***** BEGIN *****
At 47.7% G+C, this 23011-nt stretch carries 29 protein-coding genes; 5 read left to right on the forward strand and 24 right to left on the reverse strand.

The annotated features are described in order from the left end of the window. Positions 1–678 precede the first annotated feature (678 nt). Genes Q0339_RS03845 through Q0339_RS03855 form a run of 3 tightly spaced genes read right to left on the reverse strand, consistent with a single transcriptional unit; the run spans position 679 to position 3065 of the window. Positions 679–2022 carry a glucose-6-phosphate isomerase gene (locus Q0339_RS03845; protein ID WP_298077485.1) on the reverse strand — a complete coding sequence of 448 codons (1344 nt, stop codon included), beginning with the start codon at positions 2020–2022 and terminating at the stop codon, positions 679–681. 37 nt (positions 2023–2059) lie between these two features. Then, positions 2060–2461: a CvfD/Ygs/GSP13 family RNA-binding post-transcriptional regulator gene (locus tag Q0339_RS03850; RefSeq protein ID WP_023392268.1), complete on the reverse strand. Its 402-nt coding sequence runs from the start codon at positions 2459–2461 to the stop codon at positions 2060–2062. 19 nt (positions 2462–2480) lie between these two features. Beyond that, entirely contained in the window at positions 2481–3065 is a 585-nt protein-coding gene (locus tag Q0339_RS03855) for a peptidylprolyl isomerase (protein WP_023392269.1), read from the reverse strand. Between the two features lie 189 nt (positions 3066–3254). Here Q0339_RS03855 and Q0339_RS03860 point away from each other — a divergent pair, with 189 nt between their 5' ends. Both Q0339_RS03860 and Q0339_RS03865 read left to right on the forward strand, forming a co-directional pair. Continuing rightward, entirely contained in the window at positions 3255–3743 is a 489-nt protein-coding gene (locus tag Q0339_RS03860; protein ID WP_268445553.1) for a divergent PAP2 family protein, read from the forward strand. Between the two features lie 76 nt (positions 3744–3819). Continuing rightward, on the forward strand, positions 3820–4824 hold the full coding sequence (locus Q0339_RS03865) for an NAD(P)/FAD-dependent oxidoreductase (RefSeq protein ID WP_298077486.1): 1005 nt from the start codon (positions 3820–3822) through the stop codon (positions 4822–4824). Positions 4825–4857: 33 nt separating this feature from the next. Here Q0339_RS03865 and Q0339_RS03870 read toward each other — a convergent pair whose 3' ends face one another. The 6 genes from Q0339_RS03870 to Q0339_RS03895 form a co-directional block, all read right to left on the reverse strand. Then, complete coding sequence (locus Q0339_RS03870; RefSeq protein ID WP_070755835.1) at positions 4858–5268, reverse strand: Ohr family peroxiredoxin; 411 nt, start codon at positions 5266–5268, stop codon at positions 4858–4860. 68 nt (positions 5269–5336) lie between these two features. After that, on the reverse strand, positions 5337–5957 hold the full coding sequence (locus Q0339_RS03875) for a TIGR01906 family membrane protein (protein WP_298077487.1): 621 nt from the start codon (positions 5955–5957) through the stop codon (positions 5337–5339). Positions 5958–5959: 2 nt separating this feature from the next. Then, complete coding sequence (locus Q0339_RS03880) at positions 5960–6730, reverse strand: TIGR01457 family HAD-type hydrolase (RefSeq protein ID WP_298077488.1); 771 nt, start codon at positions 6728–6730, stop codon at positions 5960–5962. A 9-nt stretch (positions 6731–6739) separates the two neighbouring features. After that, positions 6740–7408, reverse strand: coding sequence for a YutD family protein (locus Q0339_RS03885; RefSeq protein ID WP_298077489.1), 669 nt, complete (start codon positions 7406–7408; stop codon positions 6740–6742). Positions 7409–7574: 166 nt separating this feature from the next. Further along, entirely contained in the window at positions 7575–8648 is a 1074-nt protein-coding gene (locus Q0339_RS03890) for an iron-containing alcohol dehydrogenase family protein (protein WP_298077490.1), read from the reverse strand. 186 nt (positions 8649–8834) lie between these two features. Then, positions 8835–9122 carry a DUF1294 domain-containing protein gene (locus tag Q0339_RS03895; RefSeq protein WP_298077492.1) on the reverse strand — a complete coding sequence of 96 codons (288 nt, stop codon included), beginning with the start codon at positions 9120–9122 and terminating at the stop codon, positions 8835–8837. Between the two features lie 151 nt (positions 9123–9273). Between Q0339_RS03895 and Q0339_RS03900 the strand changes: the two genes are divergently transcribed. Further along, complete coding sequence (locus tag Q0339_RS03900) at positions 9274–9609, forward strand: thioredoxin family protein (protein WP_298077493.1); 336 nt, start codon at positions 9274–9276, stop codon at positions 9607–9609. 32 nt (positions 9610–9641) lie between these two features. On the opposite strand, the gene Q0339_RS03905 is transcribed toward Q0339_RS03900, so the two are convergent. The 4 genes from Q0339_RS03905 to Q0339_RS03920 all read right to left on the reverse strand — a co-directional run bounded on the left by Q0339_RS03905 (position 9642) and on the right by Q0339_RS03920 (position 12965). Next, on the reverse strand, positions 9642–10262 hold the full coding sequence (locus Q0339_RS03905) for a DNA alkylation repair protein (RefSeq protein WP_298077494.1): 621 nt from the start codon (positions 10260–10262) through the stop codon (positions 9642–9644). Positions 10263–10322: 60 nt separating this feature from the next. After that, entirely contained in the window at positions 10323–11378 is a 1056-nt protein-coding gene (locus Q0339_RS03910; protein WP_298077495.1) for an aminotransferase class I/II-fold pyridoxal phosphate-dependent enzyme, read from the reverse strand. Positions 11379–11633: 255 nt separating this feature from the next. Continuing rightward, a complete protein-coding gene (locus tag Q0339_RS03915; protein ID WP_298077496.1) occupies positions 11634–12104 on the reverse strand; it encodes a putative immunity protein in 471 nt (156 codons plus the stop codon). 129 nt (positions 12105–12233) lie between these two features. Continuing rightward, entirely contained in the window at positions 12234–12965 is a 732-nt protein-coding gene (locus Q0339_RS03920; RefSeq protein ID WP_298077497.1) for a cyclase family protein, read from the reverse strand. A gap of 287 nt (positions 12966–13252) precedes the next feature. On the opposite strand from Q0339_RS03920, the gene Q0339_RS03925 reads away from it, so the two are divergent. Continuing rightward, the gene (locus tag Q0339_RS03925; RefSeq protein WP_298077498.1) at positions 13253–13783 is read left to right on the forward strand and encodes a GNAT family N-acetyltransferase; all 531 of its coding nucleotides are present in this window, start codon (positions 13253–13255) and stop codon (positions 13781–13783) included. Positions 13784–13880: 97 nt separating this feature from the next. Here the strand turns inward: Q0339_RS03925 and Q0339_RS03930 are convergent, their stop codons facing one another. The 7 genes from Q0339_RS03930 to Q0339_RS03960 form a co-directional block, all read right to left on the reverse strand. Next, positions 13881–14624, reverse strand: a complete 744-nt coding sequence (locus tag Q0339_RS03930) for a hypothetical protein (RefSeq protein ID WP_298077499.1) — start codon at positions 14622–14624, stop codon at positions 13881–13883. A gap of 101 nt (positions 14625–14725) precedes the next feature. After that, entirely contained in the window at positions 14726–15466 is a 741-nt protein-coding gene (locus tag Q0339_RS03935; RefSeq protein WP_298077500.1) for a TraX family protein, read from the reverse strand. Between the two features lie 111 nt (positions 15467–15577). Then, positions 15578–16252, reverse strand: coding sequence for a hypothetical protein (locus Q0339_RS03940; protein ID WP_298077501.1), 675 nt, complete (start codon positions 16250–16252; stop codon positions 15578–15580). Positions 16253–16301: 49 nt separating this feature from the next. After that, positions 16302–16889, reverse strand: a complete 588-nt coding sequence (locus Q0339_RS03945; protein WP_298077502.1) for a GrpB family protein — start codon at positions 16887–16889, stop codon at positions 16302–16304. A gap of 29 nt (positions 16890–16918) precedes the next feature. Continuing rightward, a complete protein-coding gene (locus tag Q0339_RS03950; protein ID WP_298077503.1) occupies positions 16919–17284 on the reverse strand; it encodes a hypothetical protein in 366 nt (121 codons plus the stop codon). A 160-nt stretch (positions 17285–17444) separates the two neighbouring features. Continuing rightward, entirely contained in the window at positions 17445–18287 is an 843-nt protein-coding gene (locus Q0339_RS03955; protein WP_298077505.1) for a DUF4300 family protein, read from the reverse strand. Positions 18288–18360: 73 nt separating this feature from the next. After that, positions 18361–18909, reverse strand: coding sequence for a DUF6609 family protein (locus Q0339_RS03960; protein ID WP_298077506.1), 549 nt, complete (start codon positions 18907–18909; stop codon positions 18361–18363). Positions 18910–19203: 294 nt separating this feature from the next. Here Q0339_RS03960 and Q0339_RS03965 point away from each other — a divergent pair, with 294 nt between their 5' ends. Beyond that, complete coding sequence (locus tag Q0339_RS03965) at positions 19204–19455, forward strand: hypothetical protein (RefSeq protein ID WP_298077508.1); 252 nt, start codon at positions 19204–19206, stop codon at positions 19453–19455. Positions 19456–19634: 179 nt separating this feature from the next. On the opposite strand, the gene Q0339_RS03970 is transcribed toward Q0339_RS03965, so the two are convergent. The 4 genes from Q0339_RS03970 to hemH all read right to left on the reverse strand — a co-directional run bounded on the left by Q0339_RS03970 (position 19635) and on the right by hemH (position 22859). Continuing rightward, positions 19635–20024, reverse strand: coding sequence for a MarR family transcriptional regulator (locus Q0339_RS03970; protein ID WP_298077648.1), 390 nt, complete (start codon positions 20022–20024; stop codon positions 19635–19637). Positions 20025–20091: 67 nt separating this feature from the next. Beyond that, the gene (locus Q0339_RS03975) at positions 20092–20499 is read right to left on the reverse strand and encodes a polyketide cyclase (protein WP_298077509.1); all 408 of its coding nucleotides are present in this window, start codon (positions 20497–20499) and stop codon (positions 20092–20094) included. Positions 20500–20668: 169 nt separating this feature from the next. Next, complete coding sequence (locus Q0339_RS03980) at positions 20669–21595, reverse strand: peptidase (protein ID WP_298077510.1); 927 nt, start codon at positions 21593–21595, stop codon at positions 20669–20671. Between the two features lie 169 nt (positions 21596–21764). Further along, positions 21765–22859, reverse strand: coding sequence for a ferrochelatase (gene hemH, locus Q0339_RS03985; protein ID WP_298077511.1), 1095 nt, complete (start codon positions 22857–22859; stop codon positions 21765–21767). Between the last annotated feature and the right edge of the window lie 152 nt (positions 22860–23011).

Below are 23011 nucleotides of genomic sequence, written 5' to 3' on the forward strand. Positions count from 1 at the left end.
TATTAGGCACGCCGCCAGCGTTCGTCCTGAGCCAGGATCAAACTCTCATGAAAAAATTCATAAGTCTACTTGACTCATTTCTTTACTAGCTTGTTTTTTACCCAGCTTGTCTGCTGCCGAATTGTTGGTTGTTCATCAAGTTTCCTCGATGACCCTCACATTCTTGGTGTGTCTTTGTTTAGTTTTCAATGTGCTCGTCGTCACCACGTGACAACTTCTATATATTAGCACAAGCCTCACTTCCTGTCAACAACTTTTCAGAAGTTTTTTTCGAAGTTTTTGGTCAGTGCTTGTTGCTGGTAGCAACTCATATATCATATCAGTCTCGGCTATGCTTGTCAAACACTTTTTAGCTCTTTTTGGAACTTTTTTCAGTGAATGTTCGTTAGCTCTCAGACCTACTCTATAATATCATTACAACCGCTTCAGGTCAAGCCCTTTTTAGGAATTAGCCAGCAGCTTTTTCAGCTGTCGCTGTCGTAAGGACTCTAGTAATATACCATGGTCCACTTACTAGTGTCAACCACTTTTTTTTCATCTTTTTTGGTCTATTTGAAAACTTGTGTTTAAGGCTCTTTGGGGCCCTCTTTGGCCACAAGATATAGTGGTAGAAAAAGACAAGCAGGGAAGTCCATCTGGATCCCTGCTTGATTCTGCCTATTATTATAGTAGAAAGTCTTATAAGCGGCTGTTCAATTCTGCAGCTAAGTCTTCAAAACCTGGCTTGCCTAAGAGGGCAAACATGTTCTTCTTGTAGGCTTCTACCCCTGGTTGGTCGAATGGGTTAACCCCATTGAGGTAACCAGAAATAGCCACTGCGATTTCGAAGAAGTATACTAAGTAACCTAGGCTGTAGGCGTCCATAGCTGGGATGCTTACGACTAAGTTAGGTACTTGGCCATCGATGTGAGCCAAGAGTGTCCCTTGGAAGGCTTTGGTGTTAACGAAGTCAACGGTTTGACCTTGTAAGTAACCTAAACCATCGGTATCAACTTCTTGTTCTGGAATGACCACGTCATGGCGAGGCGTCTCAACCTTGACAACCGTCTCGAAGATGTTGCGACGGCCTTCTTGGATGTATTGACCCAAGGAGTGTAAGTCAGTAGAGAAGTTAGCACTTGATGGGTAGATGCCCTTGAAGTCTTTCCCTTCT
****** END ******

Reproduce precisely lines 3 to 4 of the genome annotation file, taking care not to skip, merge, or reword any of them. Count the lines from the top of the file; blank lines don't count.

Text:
Below are 23011 nucleotides of genomic sequence, written 5' to 3' on the forward strand. Positions count from 1 at the left end.
TATTAGGCACGCCGCCAGCGTTCGTCCTGAGCCAGGATCAAACTCTCATGAAAAAATTCATAAGTCTACTTGACTCATTTCTTTACTAGCTTGTTTTTTACCCAGCTTGTCTGCTGCCGAATTGTTGGTTGTTCATCAAGTTTCCTCGATGACCCTCACATTCTTGGTGTGTCTTTGTTTAGTTTTCAATGTGCTCGTCGTCACCACGTGACAACTTCTATATATTAGCACAAGCCTCACTTCCTGTCAACAACTTTTCAGAAGTTTTTTTCGAAGTTTTTGGTCAGTGCTTGTTGCTGGTAGCAACTCATATATCATATCAGTCTCGGCTATGCTTGTCAAACACTTTTTAGCTCTTTTTGGAACTTTTTTCAGTGAATGTTCGTTAGCTCTCAGACCTACTCTATAATATCATTACAACCGCTTCAGGTCAAGCCCTTTTTAGGAATTAGCCAGCAGCTTTTTCAGCTGTCGCTGTCGTAAGGACTCTAGTAATATACCATGGTCCACTTACTAGTGTCAACCACTTTTTTTTCATCTTTTTTGGTCTATTTGAAAACTTGTGTTTAAGGCTCTTTGGGGCCCTCTTTGGCCACAAGATATAGTGGTAGAAAAAGACAAGCAGGGAAGTCCATCTGGATCCCTGCTTGATTCTGCCTATTATTATAGTAGAAAGTCTTATAAGCGGCTGTTCAATTCTGCAGCTAAGTCTTCAAAACCTGGCTTGCCTAAGAGGGCAAACATGTTCTTCTTGTAGGCTTCTACCCCTGGTTGGTCGAATGGGTTAACCCCATTGAGGTAACCAGAAATAGCCACTGCGATTTCGAAGAAGTATACTAAGTAACCTAGGCTGTAGGCGTCCATAGCTGGGATGCTTACGACTAAGTTAGGTACTTGGCCATCGATGTGAGCCAAGAGTGTCCCTTGGAAGGCTTTGGTGTTAACGAAGTCAACGGTTTGACCTTGTAAGTAACCTAAACCATCGGTATCAACTTCTTGTTCTGGAATGACCACGTCATGGCGAGGCGTCTCAACCTTGACAACCGTCTCGAAGATGTTGCGACGGCCTTCTTGGATGTATTGACCCAAGGAGTGTAAGTCAGTAGAGAAGTTAGCACTTGATGGGTAGATGCCCTTGAAGTCTTTCCCTTCT